Hot Spring Safety
There are 2 kind of hot springs in Iceland:
#1 The lovely kind for bathing and relaxing in
#2 The kind that can melt your skin off
They often look the same so its important to be able to know the difference. Hot spring burns are very common in Iceland and can easily ruin a trip. The Icelandic word for hot spring is ‘hver’ so if you see this word in the name of a location it is likely a geothermal area. However, this word is not always in the name so don’t assume that you are not in a geothermal area because you don’t see the word ‘hver’. Other clues are a sulphur smell or bubbling, steaming water. Below are some tips for making sure you don’t end up in the wrong type of hot spring.
- STAY ON MARKED PATHS ONLY IN GEOTHERMAL AREAS. No exceptions. Often you can not see the boiling water under the grass or mud so it is of utmost importance that you stay on marked paths.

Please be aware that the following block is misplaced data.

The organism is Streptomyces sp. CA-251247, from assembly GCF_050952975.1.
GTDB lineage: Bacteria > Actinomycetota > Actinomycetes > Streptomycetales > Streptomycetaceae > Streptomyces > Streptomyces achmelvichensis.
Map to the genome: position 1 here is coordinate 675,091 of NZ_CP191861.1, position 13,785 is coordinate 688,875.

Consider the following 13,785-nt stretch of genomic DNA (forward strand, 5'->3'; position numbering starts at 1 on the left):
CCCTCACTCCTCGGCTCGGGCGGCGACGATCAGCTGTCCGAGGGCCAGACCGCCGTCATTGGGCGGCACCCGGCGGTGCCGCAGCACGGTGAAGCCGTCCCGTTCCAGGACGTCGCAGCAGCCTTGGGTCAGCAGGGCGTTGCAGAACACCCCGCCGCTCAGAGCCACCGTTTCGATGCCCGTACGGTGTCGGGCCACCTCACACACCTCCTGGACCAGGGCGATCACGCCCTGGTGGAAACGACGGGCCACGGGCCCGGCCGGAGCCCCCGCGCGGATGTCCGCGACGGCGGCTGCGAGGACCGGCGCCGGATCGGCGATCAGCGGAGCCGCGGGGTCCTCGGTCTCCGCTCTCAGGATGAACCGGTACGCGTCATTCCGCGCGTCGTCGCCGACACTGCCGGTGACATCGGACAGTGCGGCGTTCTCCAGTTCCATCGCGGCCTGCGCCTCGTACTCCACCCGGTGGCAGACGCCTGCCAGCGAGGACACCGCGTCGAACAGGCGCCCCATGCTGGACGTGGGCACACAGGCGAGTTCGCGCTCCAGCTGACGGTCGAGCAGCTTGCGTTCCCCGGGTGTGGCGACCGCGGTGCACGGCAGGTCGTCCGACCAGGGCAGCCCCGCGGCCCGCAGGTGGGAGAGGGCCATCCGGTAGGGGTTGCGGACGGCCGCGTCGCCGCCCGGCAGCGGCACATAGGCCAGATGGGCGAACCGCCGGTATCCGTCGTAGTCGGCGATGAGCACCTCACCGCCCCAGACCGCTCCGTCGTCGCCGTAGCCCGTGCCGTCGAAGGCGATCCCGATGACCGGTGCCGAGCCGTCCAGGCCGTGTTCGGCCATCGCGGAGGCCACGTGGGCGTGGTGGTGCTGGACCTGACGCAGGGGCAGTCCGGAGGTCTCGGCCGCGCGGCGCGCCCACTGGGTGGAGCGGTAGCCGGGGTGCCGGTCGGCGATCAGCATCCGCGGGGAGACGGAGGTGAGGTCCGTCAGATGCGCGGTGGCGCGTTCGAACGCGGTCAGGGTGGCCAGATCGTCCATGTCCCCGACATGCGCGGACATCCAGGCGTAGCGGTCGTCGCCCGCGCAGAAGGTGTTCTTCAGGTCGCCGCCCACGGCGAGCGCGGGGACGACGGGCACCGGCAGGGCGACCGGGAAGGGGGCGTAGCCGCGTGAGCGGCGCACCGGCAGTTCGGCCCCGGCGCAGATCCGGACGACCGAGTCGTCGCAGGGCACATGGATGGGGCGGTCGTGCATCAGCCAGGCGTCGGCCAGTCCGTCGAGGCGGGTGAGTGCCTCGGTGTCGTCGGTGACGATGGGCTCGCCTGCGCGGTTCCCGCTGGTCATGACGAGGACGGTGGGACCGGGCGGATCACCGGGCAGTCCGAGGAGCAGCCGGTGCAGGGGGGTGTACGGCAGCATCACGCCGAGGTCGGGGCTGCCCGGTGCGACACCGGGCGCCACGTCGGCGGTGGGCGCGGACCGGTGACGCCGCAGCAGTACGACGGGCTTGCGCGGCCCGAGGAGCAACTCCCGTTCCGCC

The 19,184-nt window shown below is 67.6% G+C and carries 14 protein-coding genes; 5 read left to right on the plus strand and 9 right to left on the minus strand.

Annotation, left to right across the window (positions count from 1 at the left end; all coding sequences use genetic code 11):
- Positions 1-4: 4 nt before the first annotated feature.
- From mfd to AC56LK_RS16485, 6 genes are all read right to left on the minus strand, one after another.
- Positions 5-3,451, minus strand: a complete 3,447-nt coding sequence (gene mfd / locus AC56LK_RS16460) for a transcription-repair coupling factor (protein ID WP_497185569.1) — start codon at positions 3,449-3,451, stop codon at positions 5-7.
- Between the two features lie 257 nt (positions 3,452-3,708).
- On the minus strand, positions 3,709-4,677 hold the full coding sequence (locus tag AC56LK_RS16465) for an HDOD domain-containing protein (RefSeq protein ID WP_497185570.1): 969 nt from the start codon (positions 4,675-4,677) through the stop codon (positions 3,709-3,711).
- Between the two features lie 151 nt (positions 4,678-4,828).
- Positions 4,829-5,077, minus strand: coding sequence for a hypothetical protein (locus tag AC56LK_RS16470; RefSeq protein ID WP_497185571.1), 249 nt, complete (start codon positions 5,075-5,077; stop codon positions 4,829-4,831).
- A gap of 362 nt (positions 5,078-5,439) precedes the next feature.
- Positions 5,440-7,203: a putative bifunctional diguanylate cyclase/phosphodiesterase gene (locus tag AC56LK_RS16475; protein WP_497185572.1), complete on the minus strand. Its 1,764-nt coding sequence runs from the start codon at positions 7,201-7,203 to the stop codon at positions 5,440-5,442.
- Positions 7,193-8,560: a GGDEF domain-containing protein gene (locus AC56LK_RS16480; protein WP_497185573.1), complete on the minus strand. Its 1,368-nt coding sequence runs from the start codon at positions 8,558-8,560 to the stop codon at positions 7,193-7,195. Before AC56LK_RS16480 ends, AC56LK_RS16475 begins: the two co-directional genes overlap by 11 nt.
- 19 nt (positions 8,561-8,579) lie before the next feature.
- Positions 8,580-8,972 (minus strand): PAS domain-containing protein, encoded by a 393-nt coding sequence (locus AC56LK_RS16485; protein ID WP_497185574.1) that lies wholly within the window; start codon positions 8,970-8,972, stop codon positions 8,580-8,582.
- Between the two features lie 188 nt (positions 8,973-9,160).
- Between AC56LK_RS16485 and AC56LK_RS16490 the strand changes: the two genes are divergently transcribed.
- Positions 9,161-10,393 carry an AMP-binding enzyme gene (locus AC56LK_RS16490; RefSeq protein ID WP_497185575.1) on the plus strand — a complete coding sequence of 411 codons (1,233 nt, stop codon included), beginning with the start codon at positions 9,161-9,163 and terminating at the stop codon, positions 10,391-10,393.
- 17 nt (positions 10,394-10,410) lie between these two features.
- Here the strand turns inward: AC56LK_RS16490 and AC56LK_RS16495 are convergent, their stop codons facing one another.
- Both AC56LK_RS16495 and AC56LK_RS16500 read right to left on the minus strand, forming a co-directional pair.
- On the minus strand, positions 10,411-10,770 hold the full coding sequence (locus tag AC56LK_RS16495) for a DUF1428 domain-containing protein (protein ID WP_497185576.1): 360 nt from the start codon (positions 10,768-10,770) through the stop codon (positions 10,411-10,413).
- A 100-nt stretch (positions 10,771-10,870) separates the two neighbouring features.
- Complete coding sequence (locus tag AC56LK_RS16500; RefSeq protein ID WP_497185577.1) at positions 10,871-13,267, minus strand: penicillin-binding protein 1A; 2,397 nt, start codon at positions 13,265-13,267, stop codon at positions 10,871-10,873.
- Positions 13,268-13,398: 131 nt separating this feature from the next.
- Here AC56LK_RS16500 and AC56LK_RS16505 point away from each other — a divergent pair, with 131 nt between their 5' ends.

- Stay behind fences. They are there for your safety.
- Do your research before you go. If you want to bathe in a hot spring make sure you are going to a confirmed safe hot spring and be aware that temperatures can change with the weather in the pot.
- Keep an eye out for signs or ask guides or staff members if unsure. If you don’t know, don’t go.
- Test the water before entering. No cannonballs before testing!
Hot springs and geothermal areas are an interesting part of Iceland’s culture and can be enjoyed safely by following the above rules. If you have questions just ask a Safetravel agent!